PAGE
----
Call it “Crazy Week” or “The Imperfect Storm”. It seems like everything is happening at once. First of all, in my studio, I'm trying to finish a low-budget commercial for an accounting firm. Then I'm working on animation for John Leguizamo' new feature, “Fugly”. Plus, I'm right in the very critical last week of sending my new Rizzoli art book, “Independently Animated: Bill Plympton”, off to the printers in China.


SURVIVAL OF THE DEAD (2010) (**1/2)

Everyone knows that George A. Romeo is the creator of the modern day zombie. I have enjoyed all previous entries in this horror sub-genre he has made. Each in some way commented on the era in which they were made. Now with zombies more popular than ever, Romeo doesn't have to wait a decade to turn a new one out. I don't think that's a good thing.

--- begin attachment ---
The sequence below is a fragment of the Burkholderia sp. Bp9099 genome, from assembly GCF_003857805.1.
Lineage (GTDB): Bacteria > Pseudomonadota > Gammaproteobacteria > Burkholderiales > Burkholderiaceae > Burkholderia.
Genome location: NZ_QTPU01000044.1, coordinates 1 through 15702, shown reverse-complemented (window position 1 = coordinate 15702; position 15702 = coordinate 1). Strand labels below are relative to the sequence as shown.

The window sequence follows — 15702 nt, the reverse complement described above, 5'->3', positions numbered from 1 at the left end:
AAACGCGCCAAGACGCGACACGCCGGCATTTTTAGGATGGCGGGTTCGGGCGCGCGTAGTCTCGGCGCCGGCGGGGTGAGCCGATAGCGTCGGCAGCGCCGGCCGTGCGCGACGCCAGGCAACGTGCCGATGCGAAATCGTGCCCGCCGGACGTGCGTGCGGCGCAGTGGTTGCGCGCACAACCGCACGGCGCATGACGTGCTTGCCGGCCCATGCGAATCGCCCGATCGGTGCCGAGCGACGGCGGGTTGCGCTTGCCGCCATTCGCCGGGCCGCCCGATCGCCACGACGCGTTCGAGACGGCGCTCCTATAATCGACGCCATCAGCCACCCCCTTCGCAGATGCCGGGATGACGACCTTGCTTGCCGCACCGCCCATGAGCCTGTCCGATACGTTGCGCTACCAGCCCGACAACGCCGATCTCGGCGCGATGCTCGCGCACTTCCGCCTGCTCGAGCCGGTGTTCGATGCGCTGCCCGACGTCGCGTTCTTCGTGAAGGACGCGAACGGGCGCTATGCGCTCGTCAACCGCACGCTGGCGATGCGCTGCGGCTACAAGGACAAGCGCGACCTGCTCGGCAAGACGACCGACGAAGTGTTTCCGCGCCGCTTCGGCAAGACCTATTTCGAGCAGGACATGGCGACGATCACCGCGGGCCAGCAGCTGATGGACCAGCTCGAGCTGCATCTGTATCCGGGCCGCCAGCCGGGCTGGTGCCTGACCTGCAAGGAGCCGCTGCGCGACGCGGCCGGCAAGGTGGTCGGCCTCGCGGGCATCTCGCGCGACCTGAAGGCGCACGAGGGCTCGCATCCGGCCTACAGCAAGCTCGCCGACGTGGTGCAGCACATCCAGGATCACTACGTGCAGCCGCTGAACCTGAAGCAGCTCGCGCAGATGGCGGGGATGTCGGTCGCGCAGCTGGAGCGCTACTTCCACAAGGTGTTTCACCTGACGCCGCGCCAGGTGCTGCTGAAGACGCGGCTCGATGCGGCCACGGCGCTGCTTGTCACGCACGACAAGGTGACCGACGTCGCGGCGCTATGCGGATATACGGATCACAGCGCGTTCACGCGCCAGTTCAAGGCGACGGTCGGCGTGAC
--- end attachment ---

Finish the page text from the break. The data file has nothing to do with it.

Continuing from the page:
This entry in his zombie canon is the first direct sequel to any of his zombie films. It follows characters that appeared in the faux-doc DIARY OF THE DEAD. Nicotine Crocket (Alan Van Spring, LAND OF THE DEAD) is a National Guard sergeant who along with his troops has gone rogue since the zombie outbreak. It's a zombie eat zombie world out there. Along with Kenny (Eric Woolfe, NEW YORK MINUTE), Francisco (Stefano Colacitti, THE BOONDOCK SAINTS II: ALL SAINTS DAY) and Tomboy (Athena Karkanis, SAW IV), they rob a RV full of film students (featured in DIARY). The military deserters run into a solo teen called Boy (Devon Bostick, DIARY OF A WIMPY KID), who tells them of an island off the coast of Delaware that is inviting strangers over to live in a zombie-free zone.